# Parallel coordinate descent

## Definition

**Parallel coordinate descent** is a variant of gradient descent where we use a different learning rate in each coordinate. Explicitly, whereas with ordinary gradient descent, we define each iterate by subtracting a *scalar* multiple of the gradient vector from the previous iterate:

Ordinary gradient descent:

In parallel coordinate descent, we use a vector learning rate, i.e., we use a learning rate that could be different in each coordinate:

Parallel coordinate descent: for each coordinate :

Alternatively, using coordinate-wise vector multiplication, we can describe the above as:

## Intuition behind choice of learning rate

For ordinary gradient descent, the learning rate is typically chosen to be the reciprocal of the second derivative, or a suitable global bound on the second derivative. We may therefore expect that for parallel coordinate descent, we should choose, in each direction, the reciprocal of the second-order partial derivative of in that direction. In other words, we might expect that the vector is the vector with coordinates:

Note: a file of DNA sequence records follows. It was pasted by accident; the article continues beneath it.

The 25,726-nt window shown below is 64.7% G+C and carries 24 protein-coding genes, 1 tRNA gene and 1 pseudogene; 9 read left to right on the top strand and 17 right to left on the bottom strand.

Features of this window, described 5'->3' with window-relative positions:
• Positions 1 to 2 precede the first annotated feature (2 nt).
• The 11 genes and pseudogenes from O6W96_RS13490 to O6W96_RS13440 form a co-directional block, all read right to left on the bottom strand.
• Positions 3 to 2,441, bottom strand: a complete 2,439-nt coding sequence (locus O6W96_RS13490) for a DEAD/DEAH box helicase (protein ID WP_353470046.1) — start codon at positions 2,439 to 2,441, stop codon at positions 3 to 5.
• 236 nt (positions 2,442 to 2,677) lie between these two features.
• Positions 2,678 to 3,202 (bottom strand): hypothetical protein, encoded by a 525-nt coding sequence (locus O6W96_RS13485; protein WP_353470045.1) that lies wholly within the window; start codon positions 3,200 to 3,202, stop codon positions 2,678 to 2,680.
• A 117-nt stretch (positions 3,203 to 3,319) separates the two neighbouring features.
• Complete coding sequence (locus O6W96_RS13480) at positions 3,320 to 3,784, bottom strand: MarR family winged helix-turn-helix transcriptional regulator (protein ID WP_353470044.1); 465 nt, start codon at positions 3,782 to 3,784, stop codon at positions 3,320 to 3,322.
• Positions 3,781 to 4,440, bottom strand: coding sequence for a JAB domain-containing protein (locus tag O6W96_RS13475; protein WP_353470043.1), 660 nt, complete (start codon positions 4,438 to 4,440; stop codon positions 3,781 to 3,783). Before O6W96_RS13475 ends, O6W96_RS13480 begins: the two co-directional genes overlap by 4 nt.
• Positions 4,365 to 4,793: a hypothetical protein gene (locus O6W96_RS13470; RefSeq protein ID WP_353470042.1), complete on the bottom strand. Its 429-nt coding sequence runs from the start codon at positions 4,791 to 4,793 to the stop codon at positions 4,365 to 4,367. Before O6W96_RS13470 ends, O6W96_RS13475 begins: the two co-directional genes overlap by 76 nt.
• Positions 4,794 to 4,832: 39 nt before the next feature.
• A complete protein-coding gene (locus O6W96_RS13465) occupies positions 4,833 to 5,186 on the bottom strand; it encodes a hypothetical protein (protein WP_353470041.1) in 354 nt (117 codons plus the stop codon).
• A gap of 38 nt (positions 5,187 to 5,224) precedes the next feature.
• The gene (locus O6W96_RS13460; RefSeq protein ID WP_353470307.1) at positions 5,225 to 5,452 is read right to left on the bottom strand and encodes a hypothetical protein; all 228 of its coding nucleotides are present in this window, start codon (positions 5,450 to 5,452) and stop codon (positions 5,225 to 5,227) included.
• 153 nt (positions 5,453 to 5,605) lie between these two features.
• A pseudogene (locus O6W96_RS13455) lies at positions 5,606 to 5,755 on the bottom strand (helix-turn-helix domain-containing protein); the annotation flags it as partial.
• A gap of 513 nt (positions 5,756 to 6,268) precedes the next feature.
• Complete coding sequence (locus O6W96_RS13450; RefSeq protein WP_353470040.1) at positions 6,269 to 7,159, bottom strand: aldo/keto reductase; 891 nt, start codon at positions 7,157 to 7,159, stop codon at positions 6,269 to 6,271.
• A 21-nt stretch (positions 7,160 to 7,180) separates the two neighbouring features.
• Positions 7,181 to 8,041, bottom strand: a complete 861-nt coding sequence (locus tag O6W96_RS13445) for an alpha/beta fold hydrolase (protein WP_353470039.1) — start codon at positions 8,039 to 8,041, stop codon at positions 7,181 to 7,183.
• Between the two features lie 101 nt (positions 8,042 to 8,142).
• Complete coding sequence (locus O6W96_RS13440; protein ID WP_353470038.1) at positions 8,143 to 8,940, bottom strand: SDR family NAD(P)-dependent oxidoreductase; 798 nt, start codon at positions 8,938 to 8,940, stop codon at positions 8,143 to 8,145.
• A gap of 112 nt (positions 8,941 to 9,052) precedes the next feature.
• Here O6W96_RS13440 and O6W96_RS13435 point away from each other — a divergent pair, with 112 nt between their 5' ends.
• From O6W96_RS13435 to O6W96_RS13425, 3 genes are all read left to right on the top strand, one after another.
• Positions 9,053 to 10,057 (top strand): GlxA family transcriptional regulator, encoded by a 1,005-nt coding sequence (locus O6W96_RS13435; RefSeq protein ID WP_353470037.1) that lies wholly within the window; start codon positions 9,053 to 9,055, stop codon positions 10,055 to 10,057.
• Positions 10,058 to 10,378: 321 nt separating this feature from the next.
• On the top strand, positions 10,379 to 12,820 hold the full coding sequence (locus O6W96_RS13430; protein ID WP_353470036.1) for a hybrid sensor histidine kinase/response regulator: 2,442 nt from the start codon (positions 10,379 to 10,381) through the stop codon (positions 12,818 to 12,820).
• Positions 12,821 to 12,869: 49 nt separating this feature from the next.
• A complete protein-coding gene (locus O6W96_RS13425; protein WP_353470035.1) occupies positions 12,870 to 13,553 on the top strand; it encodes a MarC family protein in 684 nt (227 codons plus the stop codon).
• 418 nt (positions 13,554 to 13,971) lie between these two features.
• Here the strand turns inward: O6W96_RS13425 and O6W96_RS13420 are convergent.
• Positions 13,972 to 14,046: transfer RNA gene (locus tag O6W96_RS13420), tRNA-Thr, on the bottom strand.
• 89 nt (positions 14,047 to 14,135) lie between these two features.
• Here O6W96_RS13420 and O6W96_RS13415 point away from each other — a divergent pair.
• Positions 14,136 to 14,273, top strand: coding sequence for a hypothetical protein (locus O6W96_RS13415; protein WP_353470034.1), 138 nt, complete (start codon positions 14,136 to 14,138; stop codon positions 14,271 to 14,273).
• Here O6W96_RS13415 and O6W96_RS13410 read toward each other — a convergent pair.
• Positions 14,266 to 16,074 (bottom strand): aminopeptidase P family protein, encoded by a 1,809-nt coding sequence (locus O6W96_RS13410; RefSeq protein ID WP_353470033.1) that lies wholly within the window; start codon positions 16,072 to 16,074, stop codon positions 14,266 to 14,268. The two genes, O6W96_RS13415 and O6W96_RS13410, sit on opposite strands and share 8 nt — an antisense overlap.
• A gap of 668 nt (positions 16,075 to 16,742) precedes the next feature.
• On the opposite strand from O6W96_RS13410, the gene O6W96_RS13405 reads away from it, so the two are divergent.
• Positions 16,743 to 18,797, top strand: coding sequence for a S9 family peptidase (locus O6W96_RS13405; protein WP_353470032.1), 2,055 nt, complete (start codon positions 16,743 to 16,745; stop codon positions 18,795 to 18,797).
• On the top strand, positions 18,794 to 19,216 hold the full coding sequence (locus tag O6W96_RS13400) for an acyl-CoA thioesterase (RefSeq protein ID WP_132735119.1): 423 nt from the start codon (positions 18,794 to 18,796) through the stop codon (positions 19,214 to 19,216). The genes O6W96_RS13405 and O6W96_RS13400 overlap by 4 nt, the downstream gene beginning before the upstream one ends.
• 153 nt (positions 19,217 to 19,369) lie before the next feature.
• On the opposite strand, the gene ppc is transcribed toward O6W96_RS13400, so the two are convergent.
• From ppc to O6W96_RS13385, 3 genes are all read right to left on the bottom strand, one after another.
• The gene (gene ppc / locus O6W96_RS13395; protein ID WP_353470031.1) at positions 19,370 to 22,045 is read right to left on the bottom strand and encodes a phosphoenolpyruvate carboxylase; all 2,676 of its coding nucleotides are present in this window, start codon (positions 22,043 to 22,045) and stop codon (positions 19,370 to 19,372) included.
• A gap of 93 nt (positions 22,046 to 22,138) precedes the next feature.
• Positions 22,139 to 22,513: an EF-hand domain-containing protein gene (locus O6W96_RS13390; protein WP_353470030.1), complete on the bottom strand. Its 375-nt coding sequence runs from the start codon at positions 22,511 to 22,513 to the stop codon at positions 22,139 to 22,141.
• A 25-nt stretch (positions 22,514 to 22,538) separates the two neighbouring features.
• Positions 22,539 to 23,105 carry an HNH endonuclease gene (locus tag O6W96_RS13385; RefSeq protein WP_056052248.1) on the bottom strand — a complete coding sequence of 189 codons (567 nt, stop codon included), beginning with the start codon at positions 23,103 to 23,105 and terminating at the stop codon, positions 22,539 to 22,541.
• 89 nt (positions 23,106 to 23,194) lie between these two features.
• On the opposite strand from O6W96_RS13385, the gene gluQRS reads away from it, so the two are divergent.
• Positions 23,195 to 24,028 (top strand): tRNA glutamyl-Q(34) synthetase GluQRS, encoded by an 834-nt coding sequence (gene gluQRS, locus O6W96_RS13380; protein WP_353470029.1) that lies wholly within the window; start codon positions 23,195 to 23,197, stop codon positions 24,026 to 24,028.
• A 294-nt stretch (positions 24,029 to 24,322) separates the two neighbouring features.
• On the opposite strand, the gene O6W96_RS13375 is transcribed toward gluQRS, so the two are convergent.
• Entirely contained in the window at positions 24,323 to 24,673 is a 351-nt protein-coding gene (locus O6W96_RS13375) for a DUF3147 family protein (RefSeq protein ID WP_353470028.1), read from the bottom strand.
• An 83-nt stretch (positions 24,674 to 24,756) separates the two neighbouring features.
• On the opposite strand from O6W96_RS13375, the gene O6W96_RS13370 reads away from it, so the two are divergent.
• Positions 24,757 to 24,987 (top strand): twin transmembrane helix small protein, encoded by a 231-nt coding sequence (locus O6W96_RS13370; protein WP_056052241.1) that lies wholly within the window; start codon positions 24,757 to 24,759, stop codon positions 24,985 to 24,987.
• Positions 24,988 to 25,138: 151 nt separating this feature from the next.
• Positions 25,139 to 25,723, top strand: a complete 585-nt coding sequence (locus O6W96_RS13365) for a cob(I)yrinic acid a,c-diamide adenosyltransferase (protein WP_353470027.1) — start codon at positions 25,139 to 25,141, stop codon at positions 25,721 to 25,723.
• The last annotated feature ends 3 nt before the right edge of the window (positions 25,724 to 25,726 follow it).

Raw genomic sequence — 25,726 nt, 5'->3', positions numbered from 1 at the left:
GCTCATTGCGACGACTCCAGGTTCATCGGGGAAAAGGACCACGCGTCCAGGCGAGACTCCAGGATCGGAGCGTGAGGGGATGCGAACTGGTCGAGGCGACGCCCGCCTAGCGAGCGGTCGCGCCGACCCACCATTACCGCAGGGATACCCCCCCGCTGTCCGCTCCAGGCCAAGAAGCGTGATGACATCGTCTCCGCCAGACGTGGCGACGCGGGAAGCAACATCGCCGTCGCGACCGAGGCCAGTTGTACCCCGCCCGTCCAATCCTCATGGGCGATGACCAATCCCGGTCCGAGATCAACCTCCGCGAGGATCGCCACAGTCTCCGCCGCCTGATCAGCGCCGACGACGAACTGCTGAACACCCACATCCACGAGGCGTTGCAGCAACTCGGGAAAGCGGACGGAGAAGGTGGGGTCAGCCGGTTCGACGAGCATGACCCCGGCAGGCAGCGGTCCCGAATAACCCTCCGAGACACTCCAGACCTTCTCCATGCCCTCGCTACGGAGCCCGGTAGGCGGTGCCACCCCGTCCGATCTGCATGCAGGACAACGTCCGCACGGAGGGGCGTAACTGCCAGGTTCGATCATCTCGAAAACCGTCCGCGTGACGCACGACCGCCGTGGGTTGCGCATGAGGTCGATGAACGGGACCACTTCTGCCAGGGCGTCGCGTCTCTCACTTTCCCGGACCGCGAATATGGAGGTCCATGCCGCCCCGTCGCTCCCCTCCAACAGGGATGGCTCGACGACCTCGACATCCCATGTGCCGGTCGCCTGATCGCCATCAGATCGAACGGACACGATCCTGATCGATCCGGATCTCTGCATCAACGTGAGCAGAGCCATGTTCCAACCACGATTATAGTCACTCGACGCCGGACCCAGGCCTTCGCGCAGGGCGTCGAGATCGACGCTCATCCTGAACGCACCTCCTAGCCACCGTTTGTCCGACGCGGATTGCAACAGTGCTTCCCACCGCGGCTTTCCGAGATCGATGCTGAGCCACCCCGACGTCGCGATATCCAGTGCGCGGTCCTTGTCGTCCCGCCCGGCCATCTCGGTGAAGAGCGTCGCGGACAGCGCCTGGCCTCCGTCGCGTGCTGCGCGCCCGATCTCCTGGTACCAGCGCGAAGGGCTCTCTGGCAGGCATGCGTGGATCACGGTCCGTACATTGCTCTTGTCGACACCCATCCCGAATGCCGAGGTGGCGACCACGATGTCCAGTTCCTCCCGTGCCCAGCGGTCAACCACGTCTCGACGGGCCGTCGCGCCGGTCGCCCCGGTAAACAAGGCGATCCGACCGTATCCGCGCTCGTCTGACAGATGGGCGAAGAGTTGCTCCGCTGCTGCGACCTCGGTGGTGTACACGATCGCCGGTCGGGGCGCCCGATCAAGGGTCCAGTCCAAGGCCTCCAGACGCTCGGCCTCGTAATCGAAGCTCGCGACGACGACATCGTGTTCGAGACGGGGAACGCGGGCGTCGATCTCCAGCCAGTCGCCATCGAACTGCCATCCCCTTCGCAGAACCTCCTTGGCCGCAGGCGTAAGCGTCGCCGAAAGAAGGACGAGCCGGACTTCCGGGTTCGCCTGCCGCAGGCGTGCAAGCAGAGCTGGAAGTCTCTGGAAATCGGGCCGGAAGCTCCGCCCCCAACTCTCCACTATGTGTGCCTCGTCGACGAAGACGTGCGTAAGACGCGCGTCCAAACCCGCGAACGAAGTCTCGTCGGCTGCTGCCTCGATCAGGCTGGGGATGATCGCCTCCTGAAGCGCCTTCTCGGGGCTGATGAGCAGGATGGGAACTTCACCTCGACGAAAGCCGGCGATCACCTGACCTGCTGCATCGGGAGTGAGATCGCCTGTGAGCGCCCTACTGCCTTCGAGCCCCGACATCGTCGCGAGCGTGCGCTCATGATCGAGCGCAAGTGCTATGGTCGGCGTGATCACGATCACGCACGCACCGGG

The problem with this naive implementation is that if the coordinates are correlated, then we can *overstep*. To avoid overstepping, we can take the above expression and divide by an upper bound on the amount of correlation between coordinates. *Fill this in later*

## Types of parallel coordinate descent

Name | Verbal description | Is the rule stationary or dependent on number of iterations? | Mathematical formalism | Further comments |
---|---|---|---|---|

Parallel coordinate descent with constant learning rate (default meaning of parallel coordinate descent) |
Here, the learning rate vector is constant and independent of the number of iterations. Note that it could still differ between the different coordinates -- that's the point of parallel coordinate descent. | Stationary | , is the learning rate vector | |

Parallel coordinate descent with exact line search | Here, we perform an exact line search in each coordinate; however, we still need to perform an overstep correction. | Stationary | ||

Parallel coordinate descent using Newton's method | Here, we use Newton's method for optimization of a function of one variable; however, we still need to perform an overstep correction. | Stationary |